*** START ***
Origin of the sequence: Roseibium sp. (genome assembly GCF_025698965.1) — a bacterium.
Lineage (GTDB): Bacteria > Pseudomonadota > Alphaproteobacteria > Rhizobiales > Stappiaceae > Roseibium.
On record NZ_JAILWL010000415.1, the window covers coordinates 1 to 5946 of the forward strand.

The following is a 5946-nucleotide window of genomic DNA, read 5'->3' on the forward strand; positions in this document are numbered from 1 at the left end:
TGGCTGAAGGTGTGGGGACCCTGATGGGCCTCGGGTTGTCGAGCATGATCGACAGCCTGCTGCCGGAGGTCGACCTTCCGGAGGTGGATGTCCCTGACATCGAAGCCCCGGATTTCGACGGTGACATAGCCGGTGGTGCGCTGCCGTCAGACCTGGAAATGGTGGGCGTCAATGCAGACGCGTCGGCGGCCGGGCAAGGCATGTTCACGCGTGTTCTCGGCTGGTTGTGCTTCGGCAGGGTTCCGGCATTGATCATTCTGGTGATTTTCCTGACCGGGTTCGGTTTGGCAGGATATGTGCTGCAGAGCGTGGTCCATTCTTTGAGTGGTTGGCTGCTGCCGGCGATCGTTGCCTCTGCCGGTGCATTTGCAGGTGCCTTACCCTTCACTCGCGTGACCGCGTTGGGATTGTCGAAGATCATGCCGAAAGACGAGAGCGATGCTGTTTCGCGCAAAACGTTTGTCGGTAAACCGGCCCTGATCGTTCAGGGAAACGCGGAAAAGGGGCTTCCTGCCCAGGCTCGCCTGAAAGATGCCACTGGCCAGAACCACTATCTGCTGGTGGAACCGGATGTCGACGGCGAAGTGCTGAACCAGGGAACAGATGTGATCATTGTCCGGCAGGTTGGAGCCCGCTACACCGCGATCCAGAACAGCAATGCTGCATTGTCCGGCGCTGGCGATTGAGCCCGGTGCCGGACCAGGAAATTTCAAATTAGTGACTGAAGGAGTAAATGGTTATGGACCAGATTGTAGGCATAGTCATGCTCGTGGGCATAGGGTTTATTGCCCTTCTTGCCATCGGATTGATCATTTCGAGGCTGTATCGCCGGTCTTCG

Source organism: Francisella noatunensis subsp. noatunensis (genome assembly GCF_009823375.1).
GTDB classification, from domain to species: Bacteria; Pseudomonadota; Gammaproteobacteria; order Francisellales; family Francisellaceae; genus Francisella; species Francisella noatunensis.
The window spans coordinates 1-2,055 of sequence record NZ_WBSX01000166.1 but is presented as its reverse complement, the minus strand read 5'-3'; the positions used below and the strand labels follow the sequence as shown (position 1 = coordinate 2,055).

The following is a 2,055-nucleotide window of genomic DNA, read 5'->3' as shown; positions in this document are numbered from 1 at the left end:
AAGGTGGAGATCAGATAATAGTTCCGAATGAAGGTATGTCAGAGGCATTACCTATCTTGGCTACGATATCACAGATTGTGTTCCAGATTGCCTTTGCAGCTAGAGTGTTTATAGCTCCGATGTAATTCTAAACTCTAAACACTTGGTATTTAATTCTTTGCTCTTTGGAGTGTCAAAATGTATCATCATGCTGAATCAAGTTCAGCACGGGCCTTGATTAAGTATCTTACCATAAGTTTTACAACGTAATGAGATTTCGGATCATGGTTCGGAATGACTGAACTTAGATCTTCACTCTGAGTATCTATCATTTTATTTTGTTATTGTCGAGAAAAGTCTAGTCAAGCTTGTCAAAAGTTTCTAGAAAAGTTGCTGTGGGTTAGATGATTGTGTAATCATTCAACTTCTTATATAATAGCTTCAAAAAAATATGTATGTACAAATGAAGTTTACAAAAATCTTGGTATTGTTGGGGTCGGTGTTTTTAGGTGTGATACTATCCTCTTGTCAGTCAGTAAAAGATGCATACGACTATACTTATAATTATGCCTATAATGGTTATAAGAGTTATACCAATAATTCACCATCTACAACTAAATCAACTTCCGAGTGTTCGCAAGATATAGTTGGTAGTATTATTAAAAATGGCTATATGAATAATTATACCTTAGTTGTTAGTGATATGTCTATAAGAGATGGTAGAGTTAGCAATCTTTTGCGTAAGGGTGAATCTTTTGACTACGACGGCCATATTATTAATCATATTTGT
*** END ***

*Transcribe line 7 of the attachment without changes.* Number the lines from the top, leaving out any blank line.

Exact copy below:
GTDB classification, from domain to species: Bacteria; Pseudomonadota; Gammaproteobacteria; order Francisellales; family Francisellaceae; genus Francisella; species Francisella noatunensis.